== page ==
Centre for Communication Systems Research (CCSR), University of Surrey, Guildford, UK.
Mobile Ad Hoc Networks (MANETs) have emerged as a new paradigm in communication networks, enabling pervasive computing and ubiquitous communication environments. Their main characteristic is the mobility that nodes exhibit, with the network topology changing potentially rapidly and unpredictably. Traditional wireless networks require some form of fixed network infrastructure and centralised administration for their operation. On the contrary, MANETs are spontaneously formed, with individual nodes responsible for dynamically discovering other nodes they can communicate with. The key benefits of MANETs such as the lack of centralised administration, tetherless computing capabilities and community-based short-term network establishment are hindered by the management difficulties caused by the flexible infrastructure that underlies these benefits. There is a need for frameworks that can support the self-management of MANETs according to predefined goals or policies.
We assert that such a highly dynamic environment can potentially benefit from context information that will drive its self-management, resulting in a degree of autonomy. High-level management rules expressed as policies . to achieve extensibility and flexibility . can guide the MANET configuration, triggered by context information gathered by every node and disseminated across the MANET for network-wide understanding to be established. This closed-loop adaptive management can thus lead to self-configuration, self-optimisation, and hence autonomy. This thesis addresses all critical aspects of the design, implementation and deployment of a context-aware framework to achieve self-management of MANETs.
Context awareness achieved through context modelling and efficient monitoring is the foundation of this thesis. It feeds the management scheme that is built on the requirements of a MANET-oriented organisational model. Based on dynamic context information, the management scheme enforces through a programmable configuration platform changes in the MANET nodes so as to conform to the high-level management decisions. These decisions may in turn result in new context information being generated and thus new management decisions to be taken. Consequently a closed loop self-management cycle is generated, which can lead to self-optimisation, self-protection and self-healing of MANETs, subject to the appropriate network policies having been introduced into the system.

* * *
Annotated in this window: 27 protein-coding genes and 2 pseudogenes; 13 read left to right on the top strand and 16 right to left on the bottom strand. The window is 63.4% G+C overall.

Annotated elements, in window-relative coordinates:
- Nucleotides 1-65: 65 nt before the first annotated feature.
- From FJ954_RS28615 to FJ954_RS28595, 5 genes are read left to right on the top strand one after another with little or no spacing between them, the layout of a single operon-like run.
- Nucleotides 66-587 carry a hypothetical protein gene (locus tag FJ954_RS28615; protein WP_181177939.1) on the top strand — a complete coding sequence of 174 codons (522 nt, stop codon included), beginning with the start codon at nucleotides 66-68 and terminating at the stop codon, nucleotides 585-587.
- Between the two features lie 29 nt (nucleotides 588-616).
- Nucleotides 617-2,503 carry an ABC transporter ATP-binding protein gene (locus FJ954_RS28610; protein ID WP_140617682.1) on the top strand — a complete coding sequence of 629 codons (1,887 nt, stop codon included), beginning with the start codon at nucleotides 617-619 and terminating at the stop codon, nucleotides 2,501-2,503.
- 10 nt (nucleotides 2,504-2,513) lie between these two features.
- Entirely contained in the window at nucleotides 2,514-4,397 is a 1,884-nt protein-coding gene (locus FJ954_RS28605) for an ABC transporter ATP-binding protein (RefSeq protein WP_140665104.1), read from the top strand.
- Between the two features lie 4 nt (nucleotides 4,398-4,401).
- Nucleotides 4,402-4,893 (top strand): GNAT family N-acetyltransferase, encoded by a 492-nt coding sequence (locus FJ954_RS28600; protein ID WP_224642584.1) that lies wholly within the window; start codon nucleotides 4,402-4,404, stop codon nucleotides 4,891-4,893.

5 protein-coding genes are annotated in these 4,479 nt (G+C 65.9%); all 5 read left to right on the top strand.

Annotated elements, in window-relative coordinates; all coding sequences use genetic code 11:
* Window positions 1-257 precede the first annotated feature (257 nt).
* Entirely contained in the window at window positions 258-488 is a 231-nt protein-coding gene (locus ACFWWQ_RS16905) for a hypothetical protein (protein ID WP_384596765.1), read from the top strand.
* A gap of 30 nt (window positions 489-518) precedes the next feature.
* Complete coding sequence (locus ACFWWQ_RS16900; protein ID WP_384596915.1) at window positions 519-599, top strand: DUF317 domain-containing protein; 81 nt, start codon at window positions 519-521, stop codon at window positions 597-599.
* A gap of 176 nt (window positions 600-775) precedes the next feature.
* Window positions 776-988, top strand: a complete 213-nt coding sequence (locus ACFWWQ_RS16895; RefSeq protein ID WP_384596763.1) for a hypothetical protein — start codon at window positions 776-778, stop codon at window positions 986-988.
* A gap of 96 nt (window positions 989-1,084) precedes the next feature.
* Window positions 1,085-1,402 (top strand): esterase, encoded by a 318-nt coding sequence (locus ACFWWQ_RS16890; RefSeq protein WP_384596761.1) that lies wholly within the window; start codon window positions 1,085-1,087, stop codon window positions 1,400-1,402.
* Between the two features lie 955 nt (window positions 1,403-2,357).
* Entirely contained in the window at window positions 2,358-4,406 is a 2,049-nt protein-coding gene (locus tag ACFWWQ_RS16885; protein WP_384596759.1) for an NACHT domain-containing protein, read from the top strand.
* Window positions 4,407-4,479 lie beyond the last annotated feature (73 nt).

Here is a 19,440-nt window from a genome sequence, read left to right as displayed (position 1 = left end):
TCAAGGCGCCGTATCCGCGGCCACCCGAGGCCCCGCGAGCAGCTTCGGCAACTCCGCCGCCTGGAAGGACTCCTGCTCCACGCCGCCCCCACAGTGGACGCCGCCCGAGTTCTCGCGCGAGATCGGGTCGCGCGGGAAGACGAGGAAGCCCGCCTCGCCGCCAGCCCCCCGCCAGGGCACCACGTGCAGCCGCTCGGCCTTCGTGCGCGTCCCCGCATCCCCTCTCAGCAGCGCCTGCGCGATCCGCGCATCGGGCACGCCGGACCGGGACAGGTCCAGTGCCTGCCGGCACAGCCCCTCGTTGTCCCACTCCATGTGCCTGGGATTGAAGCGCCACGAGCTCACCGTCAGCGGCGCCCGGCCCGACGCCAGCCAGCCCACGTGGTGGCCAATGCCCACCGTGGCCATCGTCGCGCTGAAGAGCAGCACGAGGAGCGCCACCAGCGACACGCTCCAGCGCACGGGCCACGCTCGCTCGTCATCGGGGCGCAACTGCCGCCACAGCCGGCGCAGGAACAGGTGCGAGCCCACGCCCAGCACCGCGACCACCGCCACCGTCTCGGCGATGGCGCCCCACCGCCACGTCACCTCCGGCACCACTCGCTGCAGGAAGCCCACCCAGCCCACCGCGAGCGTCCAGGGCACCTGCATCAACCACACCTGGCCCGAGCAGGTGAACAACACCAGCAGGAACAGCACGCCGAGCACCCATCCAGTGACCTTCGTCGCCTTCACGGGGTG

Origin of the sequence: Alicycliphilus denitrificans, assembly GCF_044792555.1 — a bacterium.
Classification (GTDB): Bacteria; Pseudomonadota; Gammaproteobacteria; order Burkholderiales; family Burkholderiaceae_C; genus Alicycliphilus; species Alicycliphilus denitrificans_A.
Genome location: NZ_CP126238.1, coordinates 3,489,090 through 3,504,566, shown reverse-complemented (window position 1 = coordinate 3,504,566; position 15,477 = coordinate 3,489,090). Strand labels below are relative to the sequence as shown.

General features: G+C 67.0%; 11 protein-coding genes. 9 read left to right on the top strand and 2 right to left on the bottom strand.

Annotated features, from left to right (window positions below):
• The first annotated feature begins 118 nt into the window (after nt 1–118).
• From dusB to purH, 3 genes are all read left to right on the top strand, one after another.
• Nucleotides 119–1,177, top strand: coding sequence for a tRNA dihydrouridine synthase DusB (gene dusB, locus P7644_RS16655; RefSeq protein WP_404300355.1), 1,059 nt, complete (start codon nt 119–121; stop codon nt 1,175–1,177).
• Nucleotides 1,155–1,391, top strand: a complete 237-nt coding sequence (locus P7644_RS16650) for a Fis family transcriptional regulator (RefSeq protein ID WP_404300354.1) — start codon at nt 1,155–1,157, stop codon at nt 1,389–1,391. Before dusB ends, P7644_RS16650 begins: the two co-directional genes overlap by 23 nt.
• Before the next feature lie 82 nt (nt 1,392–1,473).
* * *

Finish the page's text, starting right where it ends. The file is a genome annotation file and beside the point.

The proposed context-aware framework for the self-management of MANETs is generic enough to support management changes based on any type of monitored context information. In order to validate the proposed framework, we have selected a particular application case study that relates to an adaptive routing protocol strategy. The relative mobility of the nodes in a MANET is monitored and relevant information triggers routing protocol selection and deployment. The deployed routing protocol is the appropriate one for the monitored conditions. Evaluation of this work was done using analytical modelling, simulation and also testbed experimentation. Obviously our framework is not restricted to dynamic routing strategies but allows for dynamic strategies of diverse nature to be deployed on MANETs in a generic fashion based on any type of context information.
Key words: context-awareness, context modelling, mobile ad hoc networks, network management
PhD Thesis, June 2007.
The full thesis in Acrobat pdf (3.56M) can be made available by contacting the author (apostolis.malatras (at) gmail.com).